ENVIRONMENTALISM IN THE UNITED STATES: AN ASSESSMENT OF THE MOVEMENT’S NATIONAL ORGANIZATIONAL INFRASTRUCTURE, 1955-1998

Open Access
Author:
Johnson, Erik W
Graduate Program:
Sociology
Degree:
Doctor of Philosophy
Document Type:
Dissertation
Date of Defense:
March 14, 2005
Committee Members:
  • John David Mccarthy, Committee Chair
  • David P Baker, Committee Member
  • Roger Kent Finke, Committee Member
  • Lee Ann Banaszak, Committee Member
Keywords:
  • social movements
  • environmental movement
  • organizations
  • political sociology
Abstract:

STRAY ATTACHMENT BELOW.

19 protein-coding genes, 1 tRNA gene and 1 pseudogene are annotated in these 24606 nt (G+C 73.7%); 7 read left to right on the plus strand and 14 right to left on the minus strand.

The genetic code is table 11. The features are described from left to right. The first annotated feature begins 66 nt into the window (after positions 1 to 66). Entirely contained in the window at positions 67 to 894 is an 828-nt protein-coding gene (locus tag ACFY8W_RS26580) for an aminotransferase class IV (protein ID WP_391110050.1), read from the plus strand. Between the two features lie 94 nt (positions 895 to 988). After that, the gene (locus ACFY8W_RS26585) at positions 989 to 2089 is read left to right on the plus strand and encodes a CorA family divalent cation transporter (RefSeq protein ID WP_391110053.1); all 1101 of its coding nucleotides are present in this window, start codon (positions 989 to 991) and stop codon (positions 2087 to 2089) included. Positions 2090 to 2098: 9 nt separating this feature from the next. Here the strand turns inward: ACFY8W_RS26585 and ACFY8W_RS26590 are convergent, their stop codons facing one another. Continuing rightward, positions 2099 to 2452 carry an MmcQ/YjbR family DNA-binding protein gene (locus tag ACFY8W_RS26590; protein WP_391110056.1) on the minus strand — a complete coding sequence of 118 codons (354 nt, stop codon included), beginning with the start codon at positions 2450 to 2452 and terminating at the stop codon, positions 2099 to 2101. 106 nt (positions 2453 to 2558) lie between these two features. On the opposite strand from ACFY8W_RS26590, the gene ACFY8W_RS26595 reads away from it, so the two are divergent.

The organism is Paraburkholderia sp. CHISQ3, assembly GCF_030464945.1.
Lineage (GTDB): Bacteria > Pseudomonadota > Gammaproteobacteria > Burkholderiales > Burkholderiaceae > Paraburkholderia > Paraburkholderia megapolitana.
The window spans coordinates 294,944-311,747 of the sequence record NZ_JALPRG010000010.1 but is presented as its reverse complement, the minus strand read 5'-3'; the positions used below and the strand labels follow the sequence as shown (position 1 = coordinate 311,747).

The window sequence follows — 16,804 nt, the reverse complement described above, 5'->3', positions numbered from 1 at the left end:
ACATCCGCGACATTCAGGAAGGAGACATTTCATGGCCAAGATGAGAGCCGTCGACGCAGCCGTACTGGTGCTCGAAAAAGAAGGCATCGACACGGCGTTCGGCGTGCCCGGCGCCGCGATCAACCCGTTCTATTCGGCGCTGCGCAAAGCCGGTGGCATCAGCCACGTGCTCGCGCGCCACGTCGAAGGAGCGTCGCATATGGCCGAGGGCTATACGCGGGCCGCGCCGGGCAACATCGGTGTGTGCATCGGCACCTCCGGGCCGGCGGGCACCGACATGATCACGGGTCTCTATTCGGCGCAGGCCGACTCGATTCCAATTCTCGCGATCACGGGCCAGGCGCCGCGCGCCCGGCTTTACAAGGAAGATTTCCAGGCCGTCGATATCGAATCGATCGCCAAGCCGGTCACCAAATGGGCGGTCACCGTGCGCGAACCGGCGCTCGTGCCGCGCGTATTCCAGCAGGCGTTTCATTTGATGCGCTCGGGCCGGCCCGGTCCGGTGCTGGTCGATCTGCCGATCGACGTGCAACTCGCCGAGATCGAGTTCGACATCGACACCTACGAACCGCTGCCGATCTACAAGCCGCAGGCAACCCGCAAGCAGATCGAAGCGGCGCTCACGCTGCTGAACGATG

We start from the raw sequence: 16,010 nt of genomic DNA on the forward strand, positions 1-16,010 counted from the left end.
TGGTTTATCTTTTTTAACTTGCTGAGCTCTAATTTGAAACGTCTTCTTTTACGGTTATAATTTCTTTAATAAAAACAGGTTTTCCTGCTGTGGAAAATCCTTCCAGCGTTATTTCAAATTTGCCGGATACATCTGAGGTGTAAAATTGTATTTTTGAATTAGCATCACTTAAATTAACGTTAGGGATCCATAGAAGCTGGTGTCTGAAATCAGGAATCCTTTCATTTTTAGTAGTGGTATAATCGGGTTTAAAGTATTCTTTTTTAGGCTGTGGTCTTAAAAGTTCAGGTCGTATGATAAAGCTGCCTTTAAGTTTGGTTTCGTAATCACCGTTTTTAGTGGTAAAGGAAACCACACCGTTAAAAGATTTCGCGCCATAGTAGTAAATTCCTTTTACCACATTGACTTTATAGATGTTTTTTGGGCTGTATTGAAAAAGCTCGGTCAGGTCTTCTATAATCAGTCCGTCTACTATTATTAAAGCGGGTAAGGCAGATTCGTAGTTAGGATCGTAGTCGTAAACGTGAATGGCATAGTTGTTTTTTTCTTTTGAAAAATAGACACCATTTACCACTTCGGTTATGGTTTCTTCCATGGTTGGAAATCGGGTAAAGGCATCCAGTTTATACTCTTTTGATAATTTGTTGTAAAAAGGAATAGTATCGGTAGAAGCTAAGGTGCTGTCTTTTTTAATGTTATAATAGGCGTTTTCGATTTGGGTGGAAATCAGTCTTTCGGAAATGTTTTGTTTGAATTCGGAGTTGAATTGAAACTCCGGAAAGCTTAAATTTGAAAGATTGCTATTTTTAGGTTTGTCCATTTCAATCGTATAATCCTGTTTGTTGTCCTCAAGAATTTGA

The focus of this project is explaining the mobilization of the non-profit environmental sector and the impact of this mobilization on the federal policy making process between 1955 and 1998. We test alternative explanations for the emergence of environmentalism in America using negative binomial regression techniques to analyze the date of establishment for 658 national EMOs. Results provide little support for either environmental degradation or value shift explanations for the mobilization of environmental concern, instead strongly supporting predictions made by organizational ecologists concerning founding rates in organizational populations generally. In examining the impact of mobilization across different stages within the policy making we focus on two distinct stages: agenda setting and the passage of laws. Results provide strong support for the notion that mobilization of the U.S. environmental movement increased representation of environmental issues on the Congressional legislative agenda. There is also evidence supporting the hypothesized positive relationship between mobilization and the incidence of environmental laws, though this relationship is considerably weaker and more tenuous. The effect of environmental movement mobilization remains unchanged even once we control for public opinion, which has no independent effect on either environmental agenda setting or the passage of laws.